Violence Against Women and Girls

Meeting: 
PCC on 2012-05-31
Session date: 
May 31, 2012
Reference: 
2012/0022
Question By: 
Jennette Arnold
Organisation: 
Labour Group
Asked Of: 
Boris Johnson (MOPC) & Bernard Hogan-Howe (Commissioner, MPS)

Question

Jennette Arnold (AM): Chair, we did, with your support, want to just raise the issue about violence against women and girls, especially the domestic violence promise which we welcome from the Mayor. The Mayor said in his 2012 manifesto,

'I will work with the Police, Boroughs, National Health Service, Home Office and the Crown Prosecution Service to commission and fund a pan-London domestic violence service and maintain the number of Independent Domestic Violence Advocates (IDVA).'

Those are Independent Domestic Violence Advocates. Now, I have two pages of questions so clearly I will not be able to address those, Chair. If I can just seek an assurance from the Mayor though that given the importance of this issue to certainly 51% of the population, will he give an assurance that this policy will go through thorough and transparent consultation, allowing input

Boris Johnson (Mayor of London): Absolutely.

Jennette Arnold (AM): Can I finish? From boroughs, the Health Service and particularly from domestic violence organisations? I say this, Mr Mayor, and you know where I am coming from, as somebody who was there at the start of the pan-London domestic violence project that kicked off in 2000, we regretted it that you did not feel able to support it and finished it in 2008.

So, as we have said, before you start this new policy area for development, will you have the widest and the most thorough consultation and ensure that round the table are those domestic violence organisations who currently work with the IDVAs who, for those who do not know, these are workers who work with the most severe cases, those at risk of homicide. So, can we have your assurance?

Answer

Answer for Violence Against Women and Girls

Answer for Violence Against Women and Girls

Answered By: 
Boris Johnson (MOPC) & Bernard Hogan-Howe (Commissioner, MPS)

Boris Johnson (Mayor of London): Absolutely and obviously I pay tribute to the work that you have done over many years, Jennette. On this I think what we did with the Rape Crisis Centre planning, Rape Crisis Centre provision was good and important but clearly, as everybody knows, this is a serious area of crime in London that needs addressing. It needs extra care, extra thought, extra resource and you are certainly right that before going ahead with making this pledge concrete we will consult with all the bodies that you describe and that is really the role of this body, to bring those bodies together in order to improve coverage in London. I think the problem we were trying to address is the patchiness of the IDVA service and certainly we will want to do it in as consensual a way as possible.

Jeannette Arnold (AM): So, we will pool our concerns together and forward them on to you, Mayor. Also, we will be asking the Commissioner to give us an update. At the February meeting the Commissioner suggested that the way you saw lessons to be learned from other forces, such as Greater Manchester, in respect of service provision for victims of rape and you undertook to provide an update of the action plan. I do not know where that is, Commissioner, since you spoke about this in February. Can you say quickly where that is, or will you write to us about that?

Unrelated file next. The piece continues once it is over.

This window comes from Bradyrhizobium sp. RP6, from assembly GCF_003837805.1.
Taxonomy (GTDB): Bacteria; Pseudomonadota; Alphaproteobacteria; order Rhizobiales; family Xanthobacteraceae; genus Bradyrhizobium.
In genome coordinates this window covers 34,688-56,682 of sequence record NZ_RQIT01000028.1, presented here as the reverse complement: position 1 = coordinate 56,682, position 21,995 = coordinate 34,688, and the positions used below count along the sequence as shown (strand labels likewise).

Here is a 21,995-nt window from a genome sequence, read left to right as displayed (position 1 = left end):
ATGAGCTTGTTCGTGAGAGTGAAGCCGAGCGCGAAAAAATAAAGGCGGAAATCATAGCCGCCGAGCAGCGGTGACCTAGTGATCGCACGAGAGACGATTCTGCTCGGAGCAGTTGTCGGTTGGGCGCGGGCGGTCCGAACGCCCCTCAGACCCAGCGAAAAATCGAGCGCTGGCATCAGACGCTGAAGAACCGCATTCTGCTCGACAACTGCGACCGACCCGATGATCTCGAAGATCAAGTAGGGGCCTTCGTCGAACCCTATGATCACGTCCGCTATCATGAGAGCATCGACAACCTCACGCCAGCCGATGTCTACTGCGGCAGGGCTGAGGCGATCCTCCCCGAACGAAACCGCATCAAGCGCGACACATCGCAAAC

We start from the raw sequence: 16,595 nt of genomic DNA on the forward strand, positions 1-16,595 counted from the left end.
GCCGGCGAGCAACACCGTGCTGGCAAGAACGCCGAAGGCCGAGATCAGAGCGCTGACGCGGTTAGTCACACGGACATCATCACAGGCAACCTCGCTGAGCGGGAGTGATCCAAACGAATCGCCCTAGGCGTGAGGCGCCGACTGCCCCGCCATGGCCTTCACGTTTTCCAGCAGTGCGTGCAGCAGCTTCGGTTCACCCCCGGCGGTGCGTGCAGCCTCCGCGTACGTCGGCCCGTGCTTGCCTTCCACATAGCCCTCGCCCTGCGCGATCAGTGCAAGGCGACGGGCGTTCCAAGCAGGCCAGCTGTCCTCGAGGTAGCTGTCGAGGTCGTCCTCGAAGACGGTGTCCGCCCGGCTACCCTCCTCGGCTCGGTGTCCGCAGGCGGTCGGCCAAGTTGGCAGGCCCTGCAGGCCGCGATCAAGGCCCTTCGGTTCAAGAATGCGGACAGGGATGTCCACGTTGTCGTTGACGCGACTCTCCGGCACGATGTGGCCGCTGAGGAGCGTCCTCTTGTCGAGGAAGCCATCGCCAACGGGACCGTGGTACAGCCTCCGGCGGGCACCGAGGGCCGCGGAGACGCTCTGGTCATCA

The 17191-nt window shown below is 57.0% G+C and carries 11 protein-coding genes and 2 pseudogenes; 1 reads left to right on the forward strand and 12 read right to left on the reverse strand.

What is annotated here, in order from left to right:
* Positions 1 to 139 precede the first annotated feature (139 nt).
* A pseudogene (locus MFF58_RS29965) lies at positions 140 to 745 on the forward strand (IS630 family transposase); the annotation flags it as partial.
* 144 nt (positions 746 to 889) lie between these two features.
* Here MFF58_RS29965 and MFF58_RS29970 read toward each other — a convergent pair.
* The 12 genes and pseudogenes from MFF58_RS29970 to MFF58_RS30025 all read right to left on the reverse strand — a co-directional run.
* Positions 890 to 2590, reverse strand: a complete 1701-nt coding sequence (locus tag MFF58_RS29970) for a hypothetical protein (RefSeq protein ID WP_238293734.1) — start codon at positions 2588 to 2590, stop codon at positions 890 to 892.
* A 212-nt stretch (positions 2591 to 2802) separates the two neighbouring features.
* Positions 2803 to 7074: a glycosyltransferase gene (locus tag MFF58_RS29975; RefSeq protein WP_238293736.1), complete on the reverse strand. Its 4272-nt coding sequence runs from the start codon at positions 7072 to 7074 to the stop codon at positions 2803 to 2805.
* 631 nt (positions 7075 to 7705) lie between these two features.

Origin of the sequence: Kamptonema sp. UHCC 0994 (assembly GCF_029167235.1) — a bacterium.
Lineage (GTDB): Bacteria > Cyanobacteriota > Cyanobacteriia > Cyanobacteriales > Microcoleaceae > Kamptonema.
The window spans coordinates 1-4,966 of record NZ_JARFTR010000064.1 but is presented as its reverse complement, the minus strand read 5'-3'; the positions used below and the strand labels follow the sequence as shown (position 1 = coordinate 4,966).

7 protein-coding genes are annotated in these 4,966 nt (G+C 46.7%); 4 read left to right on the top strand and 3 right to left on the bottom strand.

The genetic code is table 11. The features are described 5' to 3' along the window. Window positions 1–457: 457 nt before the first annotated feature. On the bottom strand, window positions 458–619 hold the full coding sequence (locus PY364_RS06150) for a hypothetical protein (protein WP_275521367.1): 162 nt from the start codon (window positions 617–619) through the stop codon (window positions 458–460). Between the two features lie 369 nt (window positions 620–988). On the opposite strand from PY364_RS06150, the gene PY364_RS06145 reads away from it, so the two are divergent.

Bernard Hogan-Howe (Commission of Metropolitan Police): First of all, we said that we would look at other forces that might have a better record than we did at that time and Greater Manchester was suggested so we sent to Greater Manchester. What we found is that they do similar things to the Metropolitan Police Service so we could not find anything too much to learn from, although we reinvigorated some of the things we do already. What we did find was they had a different way of recording some things and, for example, they had more 'no crimes' in their records than we did. The consequence of that was it affected the detection rate, so therefore sometimes statistics can be misleading in indicating that someone is better or worse at something on paper. So, we did have a look. We were not sure that there was something in practice that we could change but they certainly had a different recording method and we thought that contributed to a different performance. All that said, the Metropolitan Police Service and Manchester still have a better performance than many throughout the rest of the country in terms of rape detection.

What we have put in place is to work far harder with the CPS around our charging decisions because we have found a backlog and that has really managed to improve just getting the cases to court quickly and more effectively. Mark [Rowley] told me, on my way here, even in the last few weeks we have started to see a change in the performance there where we have seen far more detections although, as you know, it is an incredibly complex area when there is an existing relationship between individuals.

Jennette Arnold (AM): Can we return to that, Chair?

Joanne McCartney (Chair): We certainly will do. Mr Mayor, we have been informed that you have to leave. You have another engagement, I believe, so can I just thank you both for attending this morning.